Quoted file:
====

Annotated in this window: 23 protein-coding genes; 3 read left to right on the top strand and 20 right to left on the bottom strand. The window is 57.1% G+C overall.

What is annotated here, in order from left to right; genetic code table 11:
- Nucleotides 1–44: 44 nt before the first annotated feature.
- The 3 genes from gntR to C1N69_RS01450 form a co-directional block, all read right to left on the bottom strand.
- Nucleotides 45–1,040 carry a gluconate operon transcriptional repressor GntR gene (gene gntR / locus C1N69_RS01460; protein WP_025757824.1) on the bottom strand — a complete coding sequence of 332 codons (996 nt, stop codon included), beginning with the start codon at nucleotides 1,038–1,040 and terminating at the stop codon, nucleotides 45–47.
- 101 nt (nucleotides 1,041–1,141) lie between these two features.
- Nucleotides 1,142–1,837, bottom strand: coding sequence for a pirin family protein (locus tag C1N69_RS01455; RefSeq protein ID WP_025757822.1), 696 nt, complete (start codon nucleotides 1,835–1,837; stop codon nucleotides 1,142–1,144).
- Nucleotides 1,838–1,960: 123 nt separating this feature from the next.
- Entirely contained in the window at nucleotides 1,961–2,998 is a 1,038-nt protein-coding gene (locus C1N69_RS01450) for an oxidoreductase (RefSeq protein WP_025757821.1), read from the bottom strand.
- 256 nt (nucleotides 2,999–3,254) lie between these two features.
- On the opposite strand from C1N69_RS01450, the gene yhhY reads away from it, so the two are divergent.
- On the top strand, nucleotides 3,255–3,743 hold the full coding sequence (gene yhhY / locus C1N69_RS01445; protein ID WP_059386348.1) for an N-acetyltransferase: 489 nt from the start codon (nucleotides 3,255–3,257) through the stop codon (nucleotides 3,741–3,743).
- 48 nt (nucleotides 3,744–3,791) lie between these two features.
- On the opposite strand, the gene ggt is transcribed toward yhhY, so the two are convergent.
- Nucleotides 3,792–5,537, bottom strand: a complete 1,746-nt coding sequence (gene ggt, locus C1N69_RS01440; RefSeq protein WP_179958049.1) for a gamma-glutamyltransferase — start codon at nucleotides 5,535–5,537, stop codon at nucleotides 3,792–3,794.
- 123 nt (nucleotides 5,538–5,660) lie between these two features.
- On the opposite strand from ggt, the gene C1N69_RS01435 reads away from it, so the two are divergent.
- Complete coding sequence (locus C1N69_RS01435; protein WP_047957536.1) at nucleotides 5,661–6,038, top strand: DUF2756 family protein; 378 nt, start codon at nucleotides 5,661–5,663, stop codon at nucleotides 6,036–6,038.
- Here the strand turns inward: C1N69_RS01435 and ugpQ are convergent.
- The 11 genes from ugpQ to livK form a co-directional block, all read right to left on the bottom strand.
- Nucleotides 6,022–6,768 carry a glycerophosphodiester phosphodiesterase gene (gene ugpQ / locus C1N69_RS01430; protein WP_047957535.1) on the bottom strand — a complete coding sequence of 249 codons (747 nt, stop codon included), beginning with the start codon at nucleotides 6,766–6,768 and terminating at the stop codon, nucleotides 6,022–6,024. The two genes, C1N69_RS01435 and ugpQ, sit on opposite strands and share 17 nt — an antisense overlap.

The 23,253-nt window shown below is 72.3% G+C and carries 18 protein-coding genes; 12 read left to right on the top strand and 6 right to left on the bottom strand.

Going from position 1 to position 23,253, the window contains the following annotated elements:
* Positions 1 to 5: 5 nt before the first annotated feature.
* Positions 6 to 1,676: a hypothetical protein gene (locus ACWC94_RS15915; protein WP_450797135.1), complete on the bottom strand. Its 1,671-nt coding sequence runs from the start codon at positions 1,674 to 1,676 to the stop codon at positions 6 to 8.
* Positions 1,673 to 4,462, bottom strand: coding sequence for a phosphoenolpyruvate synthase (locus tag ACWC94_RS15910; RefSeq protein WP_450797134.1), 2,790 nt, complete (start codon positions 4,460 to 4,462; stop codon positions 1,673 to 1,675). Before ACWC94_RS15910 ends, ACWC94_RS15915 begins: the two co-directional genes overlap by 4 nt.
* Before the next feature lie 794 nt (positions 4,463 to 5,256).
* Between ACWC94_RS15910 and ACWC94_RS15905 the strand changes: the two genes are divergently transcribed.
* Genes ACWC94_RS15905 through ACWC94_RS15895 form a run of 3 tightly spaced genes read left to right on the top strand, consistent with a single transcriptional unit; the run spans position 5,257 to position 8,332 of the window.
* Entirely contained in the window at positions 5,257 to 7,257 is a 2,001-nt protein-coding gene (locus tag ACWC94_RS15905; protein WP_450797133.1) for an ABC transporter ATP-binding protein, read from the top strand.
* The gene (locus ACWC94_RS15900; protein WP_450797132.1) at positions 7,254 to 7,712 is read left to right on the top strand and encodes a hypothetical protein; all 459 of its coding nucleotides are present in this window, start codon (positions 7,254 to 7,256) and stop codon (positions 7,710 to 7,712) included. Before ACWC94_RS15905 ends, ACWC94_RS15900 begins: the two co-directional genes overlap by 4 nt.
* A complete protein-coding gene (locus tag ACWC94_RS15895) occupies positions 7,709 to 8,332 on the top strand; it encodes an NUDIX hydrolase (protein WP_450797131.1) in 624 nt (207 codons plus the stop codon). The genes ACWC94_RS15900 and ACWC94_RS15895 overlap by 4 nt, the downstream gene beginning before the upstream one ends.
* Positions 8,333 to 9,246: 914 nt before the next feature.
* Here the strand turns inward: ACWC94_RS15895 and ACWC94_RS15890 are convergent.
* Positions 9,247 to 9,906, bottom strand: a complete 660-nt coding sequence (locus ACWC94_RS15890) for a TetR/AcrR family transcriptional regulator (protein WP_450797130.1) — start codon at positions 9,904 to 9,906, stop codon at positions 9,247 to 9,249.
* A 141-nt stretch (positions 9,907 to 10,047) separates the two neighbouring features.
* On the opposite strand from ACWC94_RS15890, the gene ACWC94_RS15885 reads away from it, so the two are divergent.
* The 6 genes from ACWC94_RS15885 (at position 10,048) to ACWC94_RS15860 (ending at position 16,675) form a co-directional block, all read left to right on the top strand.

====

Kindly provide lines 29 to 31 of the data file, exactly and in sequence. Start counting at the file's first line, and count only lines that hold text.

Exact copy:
* Genes ACWC94_RS15905 through ACWC94_RS15895 form a run of 3 tightly spaced genes read left to right on the top strand, consistent with a single transcriptional unit; the run spans position 5,257 to position 8,332 of the window.
* Entirely contained in the window at positions 5,257 to 7,257 is a 2,001-nt protein-coding gene (locus tag ACWC94_RS15905; protein WP_450797133.1) for an ABC transporter ATP-binding protein, read from the top strand.
* The gene (locus ACWC94_RS15900; protein WP_450797132.1) at positions 7,254 to 7,712 is read left to right on the top strand and encodes a hypothetical protein; all 459 of its coding nucleotides are present in this window, start codon (positions 7,254 to 7,256) and stop codon (positions 7,710 to 7,712) included. Before ACWC94_RS15905 ends, ACWC94_RS15900 begins: the two co-directional genes overlap by 4 nt.